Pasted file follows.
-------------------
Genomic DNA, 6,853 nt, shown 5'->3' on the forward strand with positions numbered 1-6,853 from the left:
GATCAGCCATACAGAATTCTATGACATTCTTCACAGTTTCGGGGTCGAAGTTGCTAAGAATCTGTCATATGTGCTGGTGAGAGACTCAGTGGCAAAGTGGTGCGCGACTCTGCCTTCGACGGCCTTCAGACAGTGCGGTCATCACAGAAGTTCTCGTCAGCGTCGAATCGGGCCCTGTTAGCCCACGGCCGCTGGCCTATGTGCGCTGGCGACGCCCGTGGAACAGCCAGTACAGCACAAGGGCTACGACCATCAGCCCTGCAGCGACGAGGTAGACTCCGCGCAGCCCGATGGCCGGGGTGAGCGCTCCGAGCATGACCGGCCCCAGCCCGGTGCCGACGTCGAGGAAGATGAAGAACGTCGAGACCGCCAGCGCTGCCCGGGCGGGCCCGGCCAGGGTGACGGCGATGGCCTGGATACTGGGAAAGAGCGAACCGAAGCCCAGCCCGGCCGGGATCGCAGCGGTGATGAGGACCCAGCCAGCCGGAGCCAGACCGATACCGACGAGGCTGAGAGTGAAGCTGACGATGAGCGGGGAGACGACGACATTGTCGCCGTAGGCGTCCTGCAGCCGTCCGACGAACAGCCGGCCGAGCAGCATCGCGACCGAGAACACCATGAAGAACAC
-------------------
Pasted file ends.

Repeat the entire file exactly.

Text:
Genomic DNA, 6,853 nt, shown 5'->3' on the forward strand with positions numbered 1-6,853 from the left:
GATCAGCCATACAGAATTCTATGACATTCTTCACAGTTTCGGGGTCGAAGTTGCTAAGAATCTGTCATATGTGCTGGTGAGAGACTCAGTGGCAAAGTGGTGCGCGACTCTGCCTTCGACGGCCTTCAGACAGTGCGGTCATCACAGAAGTTCTCGTCAGCGTCGAATCGGGCCCTGTTAGCCCACGGCCGCTGGCCTATGTGCGCTGGCGACGCCCGTGGAACAGCCAGTACAGCACAAGGGCTACGACCATCAGCCCTGCAGCGACGAGGTAGACTCCGCGCAGCCCGATGGCCGGGGTGAGCGCTCCGAGCATGACCGGCCCCAGCCCGGTGCCGACGTCGAGGAAGATGAAGAACGTCGAGACCGCCAGCGCTGCCCGGGCGGGCCCGGCCAGGGTGACGGCGATGGCCTGGATACTGGGAAAGAGCGAACCGAAGCCCAGCCCGGCCGGGATCGCAGCGGTGATGAGGACCCAGCCAGCCGGAGCCAGACCGATACCGACGAGGCTGAGAGTGAAGCTGACGATGAGCGGGGAGACGACGACATTGTCGCCGTAGGCGTCCTGCAGCCGTCCGACGAACAGCCGGCCGAGCAGCATCGCGACCGAGAACACCATGAAGAACAC